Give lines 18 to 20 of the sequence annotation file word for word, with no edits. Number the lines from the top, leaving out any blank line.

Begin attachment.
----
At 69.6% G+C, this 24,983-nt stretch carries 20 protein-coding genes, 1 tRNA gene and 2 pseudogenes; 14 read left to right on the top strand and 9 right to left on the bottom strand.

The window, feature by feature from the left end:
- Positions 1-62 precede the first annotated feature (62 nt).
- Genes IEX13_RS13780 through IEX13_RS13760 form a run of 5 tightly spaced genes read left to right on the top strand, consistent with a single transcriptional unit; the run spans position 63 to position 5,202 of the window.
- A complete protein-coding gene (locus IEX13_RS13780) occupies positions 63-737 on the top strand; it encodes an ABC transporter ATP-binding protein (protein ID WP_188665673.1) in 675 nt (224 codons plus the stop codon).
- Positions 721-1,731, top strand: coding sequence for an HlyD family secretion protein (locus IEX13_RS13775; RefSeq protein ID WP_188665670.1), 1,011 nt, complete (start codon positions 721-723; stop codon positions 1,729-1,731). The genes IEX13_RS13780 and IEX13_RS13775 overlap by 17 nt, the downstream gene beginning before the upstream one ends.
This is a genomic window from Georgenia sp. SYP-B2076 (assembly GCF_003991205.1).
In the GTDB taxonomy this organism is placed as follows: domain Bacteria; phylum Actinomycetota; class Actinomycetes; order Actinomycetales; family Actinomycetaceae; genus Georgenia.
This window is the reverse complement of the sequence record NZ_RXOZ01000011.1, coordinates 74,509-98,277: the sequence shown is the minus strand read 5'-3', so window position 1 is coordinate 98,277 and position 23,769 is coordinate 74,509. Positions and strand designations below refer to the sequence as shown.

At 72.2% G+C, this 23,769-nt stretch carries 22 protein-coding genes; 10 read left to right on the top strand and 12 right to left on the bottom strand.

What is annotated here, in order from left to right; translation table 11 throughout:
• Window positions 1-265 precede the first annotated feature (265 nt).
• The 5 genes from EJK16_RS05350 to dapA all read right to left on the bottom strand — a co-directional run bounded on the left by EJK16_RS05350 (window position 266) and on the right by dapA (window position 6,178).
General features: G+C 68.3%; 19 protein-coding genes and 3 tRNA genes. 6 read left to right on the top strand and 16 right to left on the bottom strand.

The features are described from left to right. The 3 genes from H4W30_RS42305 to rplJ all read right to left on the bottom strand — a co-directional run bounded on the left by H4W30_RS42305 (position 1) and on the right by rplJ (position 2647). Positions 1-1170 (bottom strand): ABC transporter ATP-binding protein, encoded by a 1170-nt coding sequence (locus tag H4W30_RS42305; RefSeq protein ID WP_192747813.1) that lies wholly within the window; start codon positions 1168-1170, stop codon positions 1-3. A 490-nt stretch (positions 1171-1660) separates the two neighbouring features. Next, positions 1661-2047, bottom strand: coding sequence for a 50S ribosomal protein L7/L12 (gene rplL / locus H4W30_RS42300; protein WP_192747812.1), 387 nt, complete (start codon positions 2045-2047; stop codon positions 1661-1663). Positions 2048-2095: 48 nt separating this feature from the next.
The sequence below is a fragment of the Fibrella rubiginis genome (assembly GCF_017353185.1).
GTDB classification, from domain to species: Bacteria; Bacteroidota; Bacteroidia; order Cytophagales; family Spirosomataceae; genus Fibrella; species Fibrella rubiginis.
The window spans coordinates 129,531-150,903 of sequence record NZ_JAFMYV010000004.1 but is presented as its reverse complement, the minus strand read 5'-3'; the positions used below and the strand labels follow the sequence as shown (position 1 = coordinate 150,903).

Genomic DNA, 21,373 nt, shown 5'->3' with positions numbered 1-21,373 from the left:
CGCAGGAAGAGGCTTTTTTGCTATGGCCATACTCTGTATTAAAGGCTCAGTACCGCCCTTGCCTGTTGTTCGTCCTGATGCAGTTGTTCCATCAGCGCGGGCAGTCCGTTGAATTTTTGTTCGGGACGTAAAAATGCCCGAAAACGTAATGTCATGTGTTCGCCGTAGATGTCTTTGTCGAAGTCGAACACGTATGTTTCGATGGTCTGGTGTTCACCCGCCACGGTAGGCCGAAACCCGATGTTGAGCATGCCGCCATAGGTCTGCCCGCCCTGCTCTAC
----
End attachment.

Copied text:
The window spans coordinates 129,531-150,903 of sequence record NZ_JAFMYV010000004.1 but is presented as its reverse complement, the minus strand read 5'-3'; the positions used below and the strand labels follow the sequence as shown (position 1 = coordinate 150,903).

Genomic DNA, 21,373 nt, shown 5'->3' with positions numbered 1-21,373 from the left:
CGCAGGAAGAGGCTTTTTTGCTATGGCCATACTCTGTATTAAAGGCTCAGTACCGCCCTTGCCTGTTGTTCGTCCTGATGCAGTTGTTCCATCAGCGCGGGCAGTCCGTTGAATTTTTGTTCGGGACGTAAAAATGCCCGAAAACGTAATGTCATGTGTTCGCCGTAGATGTCTTTGTCGAAGTCGAACACGTATGTTTCGATGGTCTGGTGTTCACCCGCCACGGTAGGCCGAAACCCGATGTTGAGCATGCCGCCATAGGTCTGCCCGCCCTGCTCTAC